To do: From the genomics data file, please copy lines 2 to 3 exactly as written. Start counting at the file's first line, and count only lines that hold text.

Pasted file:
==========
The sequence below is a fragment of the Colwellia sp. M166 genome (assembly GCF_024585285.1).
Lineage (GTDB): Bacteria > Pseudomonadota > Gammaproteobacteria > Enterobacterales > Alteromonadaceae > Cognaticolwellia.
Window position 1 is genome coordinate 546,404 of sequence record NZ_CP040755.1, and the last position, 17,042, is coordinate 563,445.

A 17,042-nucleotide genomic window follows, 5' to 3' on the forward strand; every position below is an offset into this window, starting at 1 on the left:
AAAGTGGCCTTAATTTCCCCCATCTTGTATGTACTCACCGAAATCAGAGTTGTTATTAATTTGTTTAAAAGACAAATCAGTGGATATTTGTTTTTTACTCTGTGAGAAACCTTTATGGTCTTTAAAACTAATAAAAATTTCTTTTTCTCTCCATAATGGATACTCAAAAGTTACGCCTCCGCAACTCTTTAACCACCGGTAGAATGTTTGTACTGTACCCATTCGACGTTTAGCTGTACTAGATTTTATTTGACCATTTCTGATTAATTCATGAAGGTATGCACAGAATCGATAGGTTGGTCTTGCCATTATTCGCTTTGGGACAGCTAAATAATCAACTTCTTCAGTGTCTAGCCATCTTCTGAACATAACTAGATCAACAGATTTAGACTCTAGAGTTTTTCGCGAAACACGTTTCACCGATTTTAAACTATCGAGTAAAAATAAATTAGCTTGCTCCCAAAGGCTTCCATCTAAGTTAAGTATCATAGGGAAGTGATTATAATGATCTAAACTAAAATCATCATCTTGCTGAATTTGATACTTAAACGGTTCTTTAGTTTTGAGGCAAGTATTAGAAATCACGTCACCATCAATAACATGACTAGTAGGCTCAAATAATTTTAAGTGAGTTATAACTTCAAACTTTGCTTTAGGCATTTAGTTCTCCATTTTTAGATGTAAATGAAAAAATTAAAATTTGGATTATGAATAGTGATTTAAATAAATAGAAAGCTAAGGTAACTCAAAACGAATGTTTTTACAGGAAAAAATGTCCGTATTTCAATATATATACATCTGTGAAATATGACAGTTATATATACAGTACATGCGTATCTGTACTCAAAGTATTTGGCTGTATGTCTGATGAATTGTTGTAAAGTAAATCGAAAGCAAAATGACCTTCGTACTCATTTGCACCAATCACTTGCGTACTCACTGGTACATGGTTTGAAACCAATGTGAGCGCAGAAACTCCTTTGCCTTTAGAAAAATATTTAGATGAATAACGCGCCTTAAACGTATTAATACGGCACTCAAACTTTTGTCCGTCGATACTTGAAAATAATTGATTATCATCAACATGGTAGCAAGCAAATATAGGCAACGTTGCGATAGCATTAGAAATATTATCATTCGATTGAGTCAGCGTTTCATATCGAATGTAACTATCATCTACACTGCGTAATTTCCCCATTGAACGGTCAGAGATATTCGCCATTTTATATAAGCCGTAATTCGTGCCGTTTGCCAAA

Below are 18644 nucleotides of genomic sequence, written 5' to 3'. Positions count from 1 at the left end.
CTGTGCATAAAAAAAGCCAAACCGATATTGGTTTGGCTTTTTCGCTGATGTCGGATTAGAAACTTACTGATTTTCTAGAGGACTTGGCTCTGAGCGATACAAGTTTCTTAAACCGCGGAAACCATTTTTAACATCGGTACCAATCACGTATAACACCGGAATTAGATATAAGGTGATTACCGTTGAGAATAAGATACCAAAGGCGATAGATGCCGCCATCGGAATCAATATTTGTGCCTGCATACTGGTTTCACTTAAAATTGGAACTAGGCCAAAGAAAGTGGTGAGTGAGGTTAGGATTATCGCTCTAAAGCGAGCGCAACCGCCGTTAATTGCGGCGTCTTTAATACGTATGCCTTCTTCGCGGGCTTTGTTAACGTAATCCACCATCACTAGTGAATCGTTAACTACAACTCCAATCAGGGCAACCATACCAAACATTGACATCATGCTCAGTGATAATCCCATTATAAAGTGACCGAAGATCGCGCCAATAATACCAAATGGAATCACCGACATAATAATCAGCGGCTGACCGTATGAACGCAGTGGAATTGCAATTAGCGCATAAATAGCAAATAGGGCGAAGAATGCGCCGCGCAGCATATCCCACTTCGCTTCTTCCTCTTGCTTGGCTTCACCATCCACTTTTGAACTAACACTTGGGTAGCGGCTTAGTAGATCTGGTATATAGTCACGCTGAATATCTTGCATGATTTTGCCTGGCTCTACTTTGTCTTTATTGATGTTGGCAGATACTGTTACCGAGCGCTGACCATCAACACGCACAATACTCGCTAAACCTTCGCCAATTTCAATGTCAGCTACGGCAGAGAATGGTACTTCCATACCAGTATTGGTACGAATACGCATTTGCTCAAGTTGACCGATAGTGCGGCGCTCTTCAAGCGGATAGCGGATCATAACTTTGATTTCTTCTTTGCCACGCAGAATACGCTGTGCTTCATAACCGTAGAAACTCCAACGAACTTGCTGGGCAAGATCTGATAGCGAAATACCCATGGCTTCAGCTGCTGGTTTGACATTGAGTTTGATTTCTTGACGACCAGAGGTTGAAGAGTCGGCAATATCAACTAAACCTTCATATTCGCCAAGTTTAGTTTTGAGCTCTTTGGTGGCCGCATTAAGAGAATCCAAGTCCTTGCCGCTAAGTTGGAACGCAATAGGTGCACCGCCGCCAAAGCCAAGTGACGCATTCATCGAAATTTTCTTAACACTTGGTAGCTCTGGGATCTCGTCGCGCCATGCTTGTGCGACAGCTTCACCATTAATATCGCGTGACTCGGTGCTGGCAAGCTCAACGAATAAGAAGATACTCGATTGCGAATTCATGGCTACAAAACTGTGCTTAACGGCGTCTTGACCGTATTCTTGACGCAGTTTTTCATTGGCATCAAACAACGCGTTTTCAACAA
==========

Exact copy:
Lineage (GTDB): Bacteria > Pseudomonadota > Gammaproteobacteria > Enterobacterales > Alteromonadaceae > Cognaticolwellia.
Window position 1 is genome coordinate 546,404 of sequence record NZ_CP040755.1, and the last position, 17,042, is coordinate 563,445.